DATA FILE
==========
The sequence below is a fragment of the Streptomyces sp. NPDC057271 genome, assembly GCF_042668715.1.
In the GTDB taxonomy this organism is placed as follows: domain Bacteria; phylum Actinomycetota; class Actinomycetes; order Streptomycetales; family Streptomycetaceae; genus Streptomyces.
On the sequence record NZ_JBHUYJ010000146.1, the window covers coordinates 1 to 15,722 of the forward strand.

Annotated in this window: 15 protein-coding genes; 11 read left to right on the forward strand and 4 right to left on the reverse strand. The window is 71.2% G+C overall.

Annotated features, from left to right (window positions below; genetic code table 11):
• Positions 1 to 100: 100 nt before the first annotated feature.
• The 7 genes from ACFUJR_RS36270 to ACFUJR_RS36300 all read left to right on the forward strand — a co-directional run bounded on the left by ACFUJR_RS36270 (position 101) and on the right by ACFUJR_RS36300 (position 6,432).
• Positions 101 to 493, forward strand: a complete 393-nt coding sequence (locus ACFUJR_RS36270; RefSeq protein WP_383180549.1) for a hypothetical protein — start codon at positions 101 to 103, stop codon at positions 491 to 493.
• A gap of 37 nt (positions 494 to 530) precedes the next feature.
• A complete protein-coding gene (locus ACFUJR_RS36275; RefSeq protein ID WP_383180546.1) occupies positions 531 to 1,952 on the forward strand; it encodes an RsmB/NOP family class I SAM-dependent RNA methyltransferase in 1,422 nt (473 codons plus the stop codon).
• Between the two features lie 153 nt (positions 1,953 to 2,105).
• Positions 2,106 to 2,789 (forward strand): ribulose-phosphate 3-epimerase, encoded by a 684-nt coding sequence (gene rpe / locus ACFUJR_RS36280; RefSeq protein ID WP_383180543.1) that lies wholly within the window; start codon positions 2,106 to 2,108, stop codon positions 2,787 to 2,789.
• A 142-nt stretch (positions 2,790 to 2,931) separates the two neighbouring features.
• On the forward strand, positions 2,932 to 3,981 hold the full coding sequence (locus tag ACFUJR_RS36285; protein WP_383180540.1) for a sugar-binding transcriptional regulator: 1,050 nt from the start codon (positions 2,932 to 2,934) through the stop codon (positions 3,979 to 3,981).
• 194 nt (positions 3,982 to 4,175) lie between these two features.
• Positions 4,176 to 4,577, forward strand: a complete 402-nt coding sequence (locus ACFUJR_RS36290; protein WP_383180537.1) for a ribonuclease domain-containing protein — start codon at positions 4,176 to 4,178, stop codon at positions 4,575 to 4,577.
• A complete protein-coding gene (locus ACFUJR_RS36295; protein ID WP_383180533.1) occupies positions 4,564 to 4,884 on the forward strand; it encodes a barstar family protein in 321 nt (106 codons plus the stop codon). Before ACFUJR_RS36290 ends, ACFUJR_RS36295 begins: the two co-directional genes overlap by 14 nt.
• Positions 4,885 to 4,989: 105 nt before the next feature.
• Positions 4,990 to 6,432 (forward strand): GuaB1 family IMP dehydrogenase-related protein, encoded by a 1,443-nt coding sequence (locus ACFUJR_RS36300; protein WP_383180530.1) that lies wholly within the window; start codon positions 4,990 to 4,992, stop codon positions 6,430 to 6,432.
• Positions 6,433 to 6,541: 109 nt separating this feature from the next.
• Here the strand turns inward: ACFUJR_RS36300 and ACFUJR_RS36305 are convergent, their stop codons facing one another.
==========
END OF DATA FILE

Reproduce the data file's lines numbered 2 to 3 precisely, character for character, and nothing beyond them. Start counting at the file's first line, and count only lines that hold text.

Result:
In the GTDB taxonomy this organism is placed as follows: domain Bacteria; phylum Actinomycetota; class Actinomycetes; order Streptomycetales; family Streptomycetaceae; genus Streptomyces.
On the sequence record NZ_JBHUYJ010000146.1, the window covers coordinates 1 to 15,722 of the forward strand.